We’ve been messing around with VoIP for the past couple of months, the latest contender being AT&T CallVantage. VoIP is pretty cool technology, in that it takes phone service, which has been around for over a century, and sends it out over your internet connection. You can take the phone adapter that provides this service, plug it into any broadband connection, and your phone number is active there. Anywhere in the world.
Too bad it didn’t work as planned.
There’s a couple of caveats with VoIP. Unlike POTS (Plain Old Telephone Service), it doesn’t work during a power outage. No internet connection means no phone connection. And since it’s portable, you need to make sure your 911 information is up to date in case of an emergency.
We’ve had CallVantage service from AT&T for about two months. Our home telephone number was transferred to the service. Outgoing calls have worked beautifully with the exception of not needing to dial “1” to dial a different area code and having to dial all 10-digits for all calls.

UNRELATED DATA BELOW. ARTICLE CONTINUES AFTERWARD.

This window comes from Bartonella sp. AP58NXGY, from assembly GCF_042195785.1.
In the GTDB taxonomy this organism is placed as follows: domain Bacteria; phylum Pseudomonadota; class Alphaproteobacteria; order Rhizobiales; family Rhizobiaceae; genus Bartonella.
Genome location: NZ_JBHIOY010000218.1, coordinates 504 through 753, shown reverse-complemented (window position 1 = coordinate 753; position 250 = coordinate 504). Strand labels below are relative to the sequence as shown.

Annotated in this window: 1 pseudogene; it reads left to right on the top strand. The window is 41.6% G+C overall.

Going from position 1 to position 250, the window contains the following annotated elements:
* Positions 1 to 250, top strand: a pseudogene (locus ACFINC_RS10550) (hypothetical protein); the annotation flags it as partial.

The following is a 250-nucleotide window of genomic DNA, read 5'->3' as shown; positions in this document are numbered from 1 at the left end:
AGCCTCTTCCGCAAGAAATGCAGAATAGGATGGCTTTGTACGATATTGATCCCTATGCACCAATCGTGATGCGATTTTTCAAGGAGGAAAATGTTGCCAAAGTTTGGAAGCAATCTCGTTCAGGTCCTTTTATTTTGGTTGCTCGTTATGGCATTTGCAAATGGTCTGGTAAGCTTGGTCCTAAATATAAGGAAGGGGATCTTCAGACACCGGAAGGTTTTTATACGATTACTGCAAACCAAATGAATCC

Inbound calls have been a different matter.
At first, our phone would ring four times and then instead of transferring to voice mail, it would just drop. Callers would get what we call “dead air” and then back to dial tone.
When I had AT&T look into the trouble, they did something so that our phones never rang and all calls went to voicemail.
Not a convenient scenario.
I’ve been on the phone with AT&T Technical Support for a total of 10+ hours over the past week, and when it wasn’t fixed today as I was promised by a Tier III support person, I decided enough is enough. I placed the order to switch back to Verizon.
VoIP is a promising technology and will eventually be the way everyone is connected by telephone. But it’s not 100% there yet. And with family literally scattered all over the globe, it’s important that our phone service is reliable.
Call me old fashioned.